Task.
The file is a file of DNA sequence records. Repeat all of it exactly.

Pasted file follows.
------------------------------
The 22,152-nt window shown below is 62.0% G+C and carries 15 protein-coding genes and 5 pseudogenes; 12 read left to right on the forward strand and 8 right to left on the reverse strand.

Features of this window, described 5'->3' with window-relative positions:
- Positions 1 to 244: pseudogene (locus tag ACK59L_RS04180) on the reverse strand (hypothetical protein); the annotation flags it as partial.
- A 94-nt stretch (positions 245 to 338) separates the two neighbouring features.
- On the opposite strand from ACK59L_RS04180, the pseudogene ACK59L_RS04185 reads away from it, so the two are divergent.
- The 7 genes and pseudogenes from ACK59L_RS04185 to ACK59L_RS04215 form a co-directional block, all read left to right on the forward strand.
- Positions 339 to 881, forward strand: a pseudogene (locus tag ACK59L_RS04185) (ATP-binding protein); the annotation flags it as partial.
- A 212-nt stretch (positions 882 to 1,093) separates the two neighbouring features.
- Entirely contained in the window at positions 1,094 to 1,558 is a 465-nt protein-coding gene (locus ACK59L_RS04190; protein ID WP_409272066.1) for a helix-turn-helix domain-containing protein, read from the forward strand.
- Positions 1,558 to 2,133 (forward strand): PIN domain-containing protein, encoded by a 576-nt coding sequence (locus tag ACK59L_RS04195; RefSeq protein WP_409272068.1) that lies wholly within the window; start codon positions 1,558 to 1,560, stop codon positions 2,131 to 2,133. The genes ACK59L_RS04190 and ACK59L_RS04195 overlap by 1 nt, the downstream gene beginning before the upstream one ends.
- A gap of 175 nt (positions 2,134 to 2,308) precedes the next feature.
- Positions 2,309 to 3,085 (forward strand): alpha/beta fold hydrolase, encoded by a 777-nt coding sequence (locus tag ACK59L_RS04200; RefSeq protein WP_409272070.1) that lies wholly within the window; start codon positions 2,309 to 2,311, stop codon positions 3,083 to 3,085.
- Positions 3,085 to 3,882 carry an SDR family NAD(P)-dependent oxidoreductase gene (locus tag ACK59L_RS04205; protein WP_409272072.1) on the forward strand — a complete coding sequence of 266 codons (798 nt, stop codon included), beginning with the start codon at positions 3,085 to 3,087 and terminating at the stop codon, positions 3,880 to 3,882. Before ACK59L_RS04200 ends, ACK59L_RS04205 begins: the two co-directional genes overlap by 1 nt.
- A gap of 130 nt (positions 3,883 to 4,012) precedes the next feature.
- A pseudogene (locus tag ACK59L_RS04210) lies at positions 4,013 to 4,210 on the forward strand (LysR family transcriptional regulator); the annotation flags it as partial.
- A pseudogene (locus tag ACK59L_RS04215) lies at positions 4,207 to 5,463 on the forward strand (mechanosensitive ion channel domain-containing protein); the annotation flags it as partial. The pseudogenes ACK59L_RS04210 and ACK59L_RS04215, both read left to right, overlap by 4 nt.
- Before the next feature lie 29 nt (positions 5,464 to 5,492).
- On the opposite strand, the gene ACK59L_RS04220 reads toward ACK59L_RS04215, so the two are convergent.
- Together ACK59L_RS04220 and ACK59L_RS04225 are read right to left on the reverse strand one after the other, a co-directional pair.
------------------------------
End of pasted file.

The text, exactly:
The 22,152-nt window shown below is 62.0% G+C and carries 15 protein-coding genes and 5 pseudogenes; 12 read left to right on the forward strand and 8 right to left on the reverse strand.

Features of this window, described 5'->3' with window-relative positions:
- Positions 1 to 244: pseudogene (locus tag ACK59L_RS04180) on the reverse strand (hypothetical protein); the annotation flags it as partial.
- A 94-nt stretch (positions 245 to 338) separates the two neighbouring features.
- On the opposite strand from ACK59L_RS04180, the pseudogene ACK59L_RS04185 reads away from it, so the two are divergent.
- The 7 genes and pseudogenes from ACK59L_RS04185 to ACK59L_RS04215 form a co-directional block, all read left to right on the forward strand.
- Positions 339 to 881, forward strand: a pseudogene (locus tag ACK59L_RS04185) (ATP-binding protein); the annotation flags it as partial.
- A 212-nt stretch (positions 882 to 1,093) separates the two neighbouring features.
- Entirely contained in the window at positions 1,094 to 1,558 is a 465-nt protein-coding gene (locus ACK59L_RS04190; protein ID WP_409272066.1) for a helix-turn-helix domain-containing protein, read from the forward strand.
- Positions 1,558 to 2,133 (forward strand): PIN domain-containing protein, encoded by a 576-nt coding sequence (locus tag ACK59L_RS04195; RefSeq protein WP_409272068.1) that lies wholly within the window; start codon positions 1,558 to 1,560, stop codon positions 2,131 to 2,133. The genes ACK59L_RS04190 and ACK59L_RS04195 overlap by 1 nt, the downstream gene beginning before the upstream one ends.
- A gap of 175 nt (positions 2,134 to 2,308) precedes the next feature.
- Positions 2,309 to 3,085 (forward strand): alpha/beta fold hydrolase, encoded by a 777-nt coding sequence (locus tag ACK59L_RS04200; RefSeq protein WP_409272070.1) that lies wholly within the window; start codon positions 2,309 to 2,311, stop codon positions 3,083 to 3,085.
- Positions 3,085 to 3,882 carry an SDR family NAD(P)-dependent oxidoreductase gene (locus tag ACK59L_RS04205; protein WP_409272072.1) on the forward strand — a complete coding sequence of 266 codons (798 nt, stop codon included), beginning with the start codon at positions 3,085 to 3,087 and terminating at the stop codon, positions 3,880 to 3,882. Before ACK59L_RS04200 ends, ACK59L_RS04205 begins: the two co-directional genes overlap by 1 nt.
- A gap of 130 nt (positions 3,883 to 4,012) precedes the next feature.
- A pseudogene (locus tag ACK59L_RS04210) lies at positions 4,013 to 4,210 on the forward strand (LysR family transcriptional regulator); the annotation flags it as partial.
- A pseudogene (locus tag ACK59L_RS04215) lies at positions 4,207 to 5,463 on the forward strand (mechanosensitive ion channel domain-containing protein); the annotation flags it as partial. The pseudogenes ACK59L_RS04210 and ACK59L_RS04215, both read left to right, overlap by 4 nt.
- Before the next feature lie 29 nt (positions 5,464 to 5,492).
- On the opposite strand, the gene ACK59L_RS04220 reads toward ACK59L_RS04215, so the two are convergent.
- Together ACK59L_RS04220 and ACK59L_RS04225 are read right to left on the reverse strand one after the other, a co-directional pair.